In the hazy gloom of a cavernous building in Tata Steel’s sprawling Port Talbot complex in south Wales, molten iron gushes from one of the site’s two blast furnaces.
The scene that has been at the heart of the steelmaking process here for decades is now under threat as the industry tries to cut carbon emissions. Dean Cartwright, operations manager for coke, sinter and iron, who has been at the plant for 24 years, said locals still wanted to work for the area’s largest employer but were increasingly aware he faced a serious challenge.
“There is a lot of talk about decarbonization. People automatically think I’ll still have a job,” Cartwright said.
Tata is considering the hugely costly conversion of Port Talbot – the UK’s largest steelworks – to a greener way of making steel, a transformation the company said would require government support.
You are not alone. Tata Steel UK, a subsidiary of the Indian conglomerate that owns Port Talbot, and China’s Jingye, owner of British Steel, the UK’s second largest producer in Scunthorpe in Lincolnshire, are both in talks with the government for financial support. They have warned that without taxpayer help they could be forced to shut down their operations, leaving the UK as the only major economy without primary or virgin steel production.
The companies, which together operate Britain’s last four blast furnaces, aim to help defray the huge costs of switching from traditional, energy-intensive steelmaking to greener alternatives to reduce their carbon emissions. Analysts have estimated that just decarbonising Port Talbot would cost around £2bn. Jingye has also asked for short-term help to help his company through the recent surge in energy and carbon prices.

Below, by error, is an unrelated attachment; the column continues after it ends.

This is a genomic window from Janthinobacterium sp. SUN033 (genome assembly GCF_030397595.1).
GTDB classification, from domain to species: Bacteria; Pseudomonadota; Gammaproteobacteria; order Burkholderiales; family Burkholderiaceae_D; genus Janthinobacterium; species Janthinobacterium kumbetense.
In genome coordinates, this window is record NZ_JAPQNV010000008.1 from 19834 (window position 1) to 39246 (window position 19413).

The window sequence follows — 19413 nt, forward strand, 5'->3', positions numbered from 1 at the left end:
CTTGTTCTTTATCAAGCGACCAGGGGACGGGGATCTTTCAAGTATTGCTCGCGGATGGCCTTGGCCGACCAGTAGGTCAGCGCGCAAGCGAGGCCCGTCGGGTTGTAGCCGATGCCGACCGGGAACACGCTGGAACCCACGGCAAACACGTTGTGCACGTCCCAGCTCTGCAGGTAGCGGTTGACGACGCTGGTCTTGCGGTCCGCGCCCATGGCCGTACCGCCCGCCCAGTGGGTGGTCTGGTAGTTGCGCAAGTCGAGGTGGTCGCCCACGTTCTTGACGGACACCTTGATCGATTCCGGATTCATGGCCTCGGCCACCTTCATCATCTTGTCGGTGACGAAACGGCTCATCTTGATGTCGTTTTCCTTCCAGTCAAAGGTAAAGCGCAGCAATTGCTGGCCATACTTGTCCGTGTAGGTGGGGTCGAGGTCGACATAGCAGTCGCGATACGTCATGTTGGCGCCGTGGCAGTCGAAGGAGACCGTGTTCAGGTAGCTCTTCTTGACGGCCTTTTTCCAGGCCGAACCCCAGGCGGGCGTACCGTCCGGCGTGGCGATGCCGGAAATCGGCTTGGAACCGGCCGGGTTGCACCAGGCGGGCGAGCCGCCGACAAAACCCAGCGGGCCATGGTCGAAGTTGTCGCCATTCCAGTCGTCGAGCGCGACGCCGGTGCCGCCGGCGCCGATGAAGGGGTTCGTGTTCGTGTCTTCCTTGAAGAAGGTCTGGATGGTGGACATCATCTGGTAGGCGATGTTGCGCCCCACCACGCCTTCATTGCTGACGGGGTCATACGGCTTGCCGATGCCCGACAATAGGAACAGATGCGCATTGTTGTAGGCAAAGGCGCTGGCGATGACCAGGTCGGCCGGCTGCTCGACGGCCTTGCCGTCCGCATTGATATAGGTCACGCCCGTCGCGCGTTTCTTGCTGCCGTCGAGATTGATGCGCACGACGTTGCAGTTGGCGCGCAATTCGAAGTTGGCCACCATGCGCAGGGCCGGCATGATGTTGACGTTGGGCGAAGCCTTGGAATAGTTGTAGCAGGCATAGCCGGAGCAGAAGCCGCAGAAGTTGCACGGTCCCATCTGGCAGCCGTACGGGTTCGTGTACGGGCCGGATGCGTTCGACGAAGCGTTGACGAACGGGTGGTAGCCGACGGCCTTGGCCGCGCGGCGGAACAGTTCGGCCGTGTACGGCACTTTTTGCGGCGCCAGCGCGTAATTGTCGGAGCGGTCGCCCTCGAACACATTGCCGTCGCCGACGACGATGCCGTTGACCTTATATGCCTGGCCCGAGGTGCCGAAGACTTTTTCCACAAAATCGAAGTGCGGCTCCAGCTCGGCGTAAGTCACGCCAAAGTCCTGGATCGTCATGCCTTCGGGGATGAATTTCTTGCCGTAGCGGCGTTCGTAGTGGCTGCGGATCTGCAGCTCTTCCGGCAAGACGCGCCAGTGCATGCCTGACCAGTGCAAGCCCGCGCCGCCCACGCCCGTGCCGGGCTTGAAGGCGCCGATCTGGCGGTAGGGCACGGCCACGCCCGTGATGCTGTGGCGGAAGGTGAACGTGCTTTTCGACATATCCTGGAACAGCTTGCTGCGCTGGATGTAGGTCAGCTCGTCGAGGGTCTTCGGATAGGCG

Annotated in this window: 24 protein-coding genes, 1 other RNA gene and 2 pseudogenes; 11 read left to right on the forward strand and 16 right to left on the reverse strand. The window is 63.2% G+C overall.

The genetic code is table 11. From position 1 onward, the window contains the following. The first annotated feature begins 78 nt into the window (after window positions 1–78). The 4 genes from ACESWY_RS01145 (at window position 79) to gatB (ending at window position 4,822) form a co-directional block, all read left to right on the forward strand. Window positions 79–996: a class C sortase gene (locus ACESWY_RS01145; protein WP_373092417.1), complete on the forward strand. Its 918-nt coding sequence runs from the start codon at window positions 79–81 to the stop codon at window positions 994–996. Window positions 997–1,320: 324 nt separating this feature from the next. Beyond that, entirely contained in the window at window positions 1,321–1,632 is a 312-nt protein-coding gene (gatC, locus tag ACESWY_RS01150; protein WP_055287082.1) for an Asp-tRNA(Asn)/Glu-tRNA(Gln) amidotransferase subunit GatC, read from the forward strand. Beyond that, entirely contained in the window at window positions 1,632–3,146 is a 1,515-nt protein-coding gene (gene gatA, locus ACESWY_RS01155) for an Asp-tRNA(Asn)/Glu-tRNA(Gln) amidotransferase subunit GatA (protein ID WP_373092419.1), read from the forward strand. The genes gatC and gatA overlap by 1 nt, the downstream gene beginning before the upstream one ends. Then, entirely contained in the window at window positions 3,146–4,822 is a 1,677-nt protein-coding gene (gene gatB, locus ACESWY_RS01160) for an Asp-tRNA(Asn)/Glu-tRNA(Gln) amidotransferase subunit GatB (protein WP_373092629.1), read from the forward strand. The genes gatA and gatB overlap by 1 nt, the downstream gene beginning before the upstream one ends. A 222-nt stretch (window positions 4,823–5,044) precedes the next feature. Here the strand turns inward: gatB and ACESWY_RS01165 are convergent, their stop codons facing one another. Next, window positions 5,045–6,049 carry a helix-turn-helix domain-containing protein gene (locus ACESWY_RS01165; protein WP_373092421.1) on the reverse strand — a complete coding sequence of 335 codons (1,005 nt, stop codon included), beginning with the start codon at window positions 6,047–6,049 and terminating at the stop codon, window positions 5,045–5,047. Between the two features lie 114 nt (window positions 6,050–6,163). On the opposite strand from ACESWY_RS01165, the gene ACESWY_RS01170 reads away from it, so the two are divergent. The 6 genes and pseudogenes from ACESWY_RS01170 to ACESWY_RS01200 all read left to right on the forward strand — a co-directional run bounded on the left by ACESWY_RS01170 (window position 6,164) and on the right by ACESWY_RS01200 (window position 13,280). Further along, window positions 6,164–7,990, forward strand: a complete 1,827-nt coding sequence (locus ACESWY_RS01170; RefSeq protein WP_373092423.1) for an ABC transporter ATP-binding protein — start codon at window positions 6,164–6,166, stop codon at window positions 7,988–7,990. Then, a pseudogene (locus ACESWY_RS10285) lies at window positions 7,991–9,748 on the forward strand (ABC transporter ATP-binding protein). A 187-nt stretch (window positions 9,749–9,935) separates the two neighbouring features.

More than 4,000 jobs are at stake in Port Talbot and another 4,000 at British Steel, most of them in Scunthorpe, with thousands more at risk in the supply chain.
Industry leaders have warned of wider implications if steel mills close: without low-carbon domestic steel, the UK would not have its own source of a basic material needed to reduce emissions in other sectors such as construction.
Port Talbot produces 3.6 million tonnes of steel annually, serving key sectors including the automotive and construction industries. Industry accounts for just 0.1 per cent of Britain’s total economic output, but provides high quality manufacturing jobs with wages above the national average.
“It’s not just about decarbonising steel,” said Rajesh Nair, chief operating officer at Tata Steel UK, who declined to comment on the talks with the government. “It’s a story that should be on the table as a country and as an economy: How do we want to move the economy forward in the future? Decarbonize other industries. . . You need to decarbonize the steel industry,” he added.
The steel sector is Britain’s biggest industrial emitter of carbon dioxide and the Climate Change Committee, the government’s independent advisory group, has said emissions need to be “close to zero” by 2035 if the government is to deliver on its net-zero pledge by then to be reached in 2050.
Alongside state aid, leaders are urging political certainty during the transition, as well as clarity on future supply of affordable green electricity and green hydrogen before investing. Union officials point to the significant support pledged by other European governments such as Germany and France.